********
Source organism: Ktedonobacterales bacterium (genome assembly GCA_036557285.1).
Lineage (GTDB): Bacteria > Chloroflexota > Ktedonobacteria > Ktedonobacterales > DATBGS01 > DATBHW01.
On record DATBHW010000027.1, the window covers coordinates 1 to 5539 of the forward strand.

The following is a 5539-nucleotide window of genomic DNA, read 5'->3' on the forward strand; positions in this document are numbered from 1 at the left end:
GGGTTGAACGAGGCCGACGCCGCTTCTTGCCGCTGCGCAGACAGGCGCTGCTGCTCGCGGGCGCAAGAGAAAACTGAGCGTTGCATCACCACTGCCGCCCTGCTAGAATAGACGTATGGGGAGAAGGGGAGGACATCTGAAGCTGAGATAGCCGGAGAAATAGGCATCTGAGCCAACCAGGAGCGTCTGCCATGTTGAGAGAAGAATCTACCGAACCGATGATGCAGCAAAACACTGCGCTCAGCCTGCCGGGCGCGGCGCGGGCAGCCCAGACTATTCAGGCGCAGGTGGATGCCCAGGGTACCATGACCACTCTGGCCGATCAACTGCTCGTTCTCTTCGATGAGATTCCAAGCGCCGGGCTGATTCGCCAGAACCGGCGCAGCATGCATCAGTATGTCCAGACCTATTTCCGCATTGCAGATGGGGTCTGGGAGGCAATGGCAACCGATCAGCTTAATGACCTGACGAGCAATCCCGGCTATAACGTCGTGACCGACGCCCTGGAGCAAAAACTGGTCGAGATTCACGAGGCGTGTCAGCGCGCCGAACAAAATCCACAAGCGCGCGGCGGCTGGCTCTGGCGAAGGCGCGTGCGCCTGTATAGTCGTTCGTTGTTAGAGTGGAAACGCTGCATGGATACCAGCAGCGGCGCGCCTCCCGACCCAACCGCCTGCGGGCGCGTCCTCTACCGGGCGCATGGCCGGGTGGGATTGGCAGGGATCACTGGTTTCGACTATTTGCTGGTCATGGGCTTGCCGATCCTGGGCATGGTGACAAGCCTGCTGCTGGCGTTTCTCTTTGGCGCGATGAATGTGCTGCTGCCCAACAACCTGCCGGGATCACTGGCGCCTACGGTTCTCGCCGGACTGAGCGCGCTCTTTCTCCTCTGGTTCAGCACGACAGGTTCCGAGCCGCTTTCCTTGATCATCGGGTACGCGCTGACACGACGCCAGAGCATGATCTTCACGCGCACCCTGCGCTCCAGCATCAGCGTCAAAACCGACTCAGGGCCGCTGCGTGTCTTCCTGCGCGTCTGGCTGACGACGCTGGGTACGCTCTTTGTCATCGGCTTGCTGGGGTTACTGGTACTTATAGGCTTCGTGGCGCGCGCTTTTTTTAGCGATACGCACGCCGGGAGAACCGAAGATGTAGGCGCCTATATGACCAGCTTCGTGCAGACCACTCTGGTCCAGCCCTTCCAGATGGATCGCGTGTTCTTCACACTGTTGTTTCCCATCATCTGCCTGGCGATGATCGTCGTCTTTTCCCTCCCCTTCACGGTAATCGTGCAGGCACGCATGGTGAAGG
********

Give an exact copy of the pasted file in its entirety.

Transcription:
Source organism: Ktedonobacterales bacterium (genome assembly GCA_036557285.1).
Lineage (GTDB): Bacteria > Chloroflexota > Ktedonobacteria > Ktedonobacterales > DATBGS01 > DATBHW01.
On record DATBHW010000027.1, the window covers coordinates 1 to 5539 of the forward strand.

The following is a 5539-nucleotide window of genomic DNA, read 5'->3' on the forward strand; positions in this document are numbered from 1 at the left end:
GGGTTGAACGAGGCCGACGCCGCTTCTTGCCGCTGCGCAGACAGGCGCTGCTGCTCGCGGGCGCAAGAGAAAACTGAGCGTTGCATCACCACTGCCGCCCTGCTAGAATAGACGTATGGGGAGAAGGGGAGGACATCTGAAGCTGAGATAGCCGGAGAAATAGGCATCTGAGCCAACCAGGAGCGTCTGCCATGTTGAGAGAAGAATCTACCGAACCGATGATGCAGCAAAACACTGCGCTCAGCCTGCCGGGCGCGGCGCGGGCAGCCCAGACTATTCAGGCGCAGGTGGATGCCCAGGGTACCATGACCACTCTGGCCGATCAACTGCTCGTTCTCTTCGATGAGATTCCAAGCGCCGGGCTGATTCGCCAGAACCGGCGCAGCATGCATCAGTATGTCCAGACCTATTTCCGCATTGCAGATGGGGTCTGGGAGGCAATGGCAACCGATCAGCTTAATGACCTGACGAGCAATCCCGGCTATAACGTCGTGACCGACGCCCTGGAGCAAAAACTGGTCGAGATTCACGAGGCGTGTCAGCGCGCCGAACAAAATCCACAAGCGCGCGGCGGCTGGCTCTGGCGAAGGCGCGTGCGCCTGTATAGTCGTTCGTTGTTAGAGTGGAAACGCTGCATGGATACCAGCAGCGGCGCGCCTCCCGACCCAACCGCCTGCGGGCGCGTCCTCTACCGGGCGCATGGCCGGGTGGGATTGGCAGGGATCACTGGTTTCGACTATTTGCTGGTCATGGGCTTGCCGATCCTGGGCATGGTGACAAGCCTGCTGCTGGCGTTTCTCTTTGGCGCGATGAATGTGCTGCTGCCCAACAACCTGCCGGGATCACTGGCGCCTACGGTTCTCGCCGGACTGAGCGCGCTCTTTCTCCTCTGGTTCAGCACGACAGGTTCCGAGCCGCTTTCCTTGATCATCGGGTACGCGCTGACACGACGCCAGAGCATGATCTTCACGCGCACCCTGCGCTCCAGCATCAGCGTCAAAACCGACTCAGGGCCGCTGCGTGTCTTCCTGCGCGTCTGGCTGACGACGCTGGGTACGCTCTTTGTCATCGGCTTGCTGGGGTTACTGGTACTTATAGGCTTCGTGGCGCGCGCTTTTTTTAGCGATACGCACGCCGGGAGAACCGAAGATGTAGGCGCCTATATGACCAGCTTCGTGCAGACCACTCTGGTCCAGCCCTTCCAGATGGATCGCGTGTTCTTCACACTGTTGTTTCCCATCATCTGCCTGGCGATGATCGTCGTCTTTTCCCTCCCCTTCACGGTAATCGTGCAGGCACGCATGGTGAAGG